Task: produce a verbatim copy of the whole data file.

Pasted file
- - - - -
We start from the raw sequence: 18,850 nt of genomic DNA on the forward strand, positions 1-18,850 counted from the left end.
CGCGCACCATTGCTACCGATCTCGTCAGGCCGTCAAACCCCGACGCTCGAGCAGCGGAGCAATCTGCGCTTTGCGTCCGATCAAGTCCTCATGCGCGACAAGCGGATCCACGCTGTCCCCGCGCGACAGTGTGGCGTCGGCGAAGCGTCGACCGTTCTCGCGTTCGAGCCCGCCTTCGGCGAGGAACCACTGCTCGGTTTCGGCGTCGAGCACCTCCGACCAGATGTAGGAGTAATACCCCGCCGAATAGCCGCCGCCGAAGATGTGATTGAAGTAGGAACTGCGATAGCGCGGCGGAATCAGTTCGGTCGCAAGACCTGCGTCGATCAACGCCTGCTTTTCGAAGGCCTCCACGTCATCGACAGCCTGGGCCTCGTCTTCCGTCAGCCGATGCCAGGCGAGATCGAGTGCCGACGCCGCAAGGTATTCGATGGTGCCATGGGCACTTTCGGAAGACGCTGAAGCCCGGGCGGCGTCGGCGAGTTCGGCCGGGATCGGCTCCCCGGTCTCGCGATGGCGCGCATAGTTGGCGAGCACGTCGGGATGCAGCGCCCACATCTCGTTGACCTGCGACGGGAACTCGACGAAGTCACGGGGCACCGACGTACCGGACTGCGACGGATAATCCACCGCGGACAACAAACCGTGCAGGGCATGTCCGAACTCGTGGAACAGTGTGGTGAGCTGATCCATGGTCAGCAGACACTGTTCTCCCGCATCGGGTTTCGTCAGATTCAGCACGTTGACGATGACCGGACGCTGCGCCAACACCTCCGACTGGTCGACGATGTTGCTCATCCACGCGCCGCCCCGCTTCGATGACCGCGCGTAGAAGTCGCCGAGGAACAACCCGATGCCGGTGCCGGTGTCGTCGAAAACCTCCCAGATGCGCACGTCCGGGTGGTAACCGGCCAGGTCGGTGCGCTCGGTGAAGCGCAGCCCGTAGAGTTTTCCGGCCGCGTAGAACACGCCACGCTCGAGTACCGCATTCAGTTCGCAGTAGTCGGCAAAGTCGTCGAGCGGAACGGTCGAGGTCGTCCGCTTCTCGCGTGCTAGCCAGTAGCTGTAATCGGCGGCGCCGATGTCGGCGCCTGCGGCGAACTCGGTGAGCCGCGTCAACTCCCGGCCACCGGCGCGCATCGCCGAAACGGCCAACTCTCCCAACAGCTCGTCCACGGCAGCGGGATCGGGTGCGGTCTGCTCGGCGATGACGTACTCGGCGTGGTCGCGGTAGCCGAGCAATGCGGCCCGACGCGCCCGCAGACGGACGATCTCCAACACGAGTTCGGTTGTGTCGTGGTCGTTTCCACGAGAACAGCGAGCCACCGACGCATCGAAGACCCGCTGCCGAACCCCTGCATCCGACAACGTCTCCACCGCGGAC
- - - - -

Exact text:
We start from the raw sequence: 18,850 nt of genomic DNA on the forward strand, positions 1-18,850 counted from the left end.
CGCGCACCATTGCTACCGATCTCGTCAGGCCGTCAAACCCCGACGCTCGAGCAGCGGAGCAATCTGCGCTTTGCGTCCGATCAAGTCCTCATGCGCGACAAGCGGATCCACGCTGTCCCCGCGCGACAGTGTGGCGTCGGCGAAGCGTCGACCGTTCTCGCGTTCGAGCCCGCCTTCGGCGAGGAACCACTGCTCGGTTTCGGCGTCGAGCACCTCCGACCAGATGTAGGAGTAATACCCCGCCGAATAGCCGCCGCCGAAGATGTGATTGAAGTAGGAACTGCGATAGCGCGGCGGAATCAGTTCGGTCGCAAGACCTGCGTCGATCAACGCCTGCTTTTCGAAGGCCTCCACGTCATCGACAGCCTGGGCCTCGTCTTCCGTCAGCCGATGCCAGGCGAGATCGAGTGCCGACGCCGCAAGGTATTCGATGGTGCCATGGGCACTTTCGGAAGACGCTGAAGCCCGGGCGGCGTCGGCGAGTTCGGCCGGGATCGGCTCCCCGGTCTCGCGATGGCGCGCATAGTTGGCGAGCACGTCGGGATGCAGCGCCCACATCTCGTTGACCTGCGACGGGAACTCGACGAAGTCACGGGGCACCGACGTACCGGACTGCGACGGATAATCCACCGCGGACAACAAACCGTGCAGGGCATGTCCGAACTCGTGGAACAGTGTGGTGAGCTGATCCATGGTCAGCAGACACTGTTCTCCCGCATCGGGTTTCGTCAGATTCAGCACGTTGACGATGACCGGACGCTGCGCCAACACCTCCGACTGGTCGACGATGTTGCTCATCCACGCGCCGCCCCGCTTCGATGACCGCGCGTAGAAGTCGCCGAGGAACAACCCGATGCCGGTGCCGGTGTCGTCGAAAACCTCCCAGATGCGCACGTCCGGGTGGTAACCGGCCAGGTCGGTGCGCTCGGTGAAGCGCAGCCCGTAGAGTTTTCCGGCCGCGTAGAACACGCCACGCTCGAGTACCGCATTCAGTTCGCAGTAGTCGGCAAAGTCGTCGAGCGGAACGGTCGAGGTCGTCCGCTTCTCGCGTGCTAGCCAGTAGCTGTAATCGGCGGCGCCGATGTCGGCGCCTGCGGCGAACTCGGTGAGCCGCGTCAACTCCCGGCCACCGGCGCGCATCGCCGAAACGGCCAACTCTCCCAACAGCTCGTCCACGGCAGCGGGATCGGGTGCGGTCTGCTCGGCGATGACGTACTCGGCGTGGTCGCGGTAGCCGAGCAATGCGGCCCGACGCGCCCGCAGACGGACGATCTCCAACACGAGTTCGGTTGTGTCGTGGTCGTTTCCACGAGAACAGCGAGCCACCGACGCATCGAAGACCCGCTGCCGAACCCCTGCATCCGACAACGTCTCCACCGCGGAC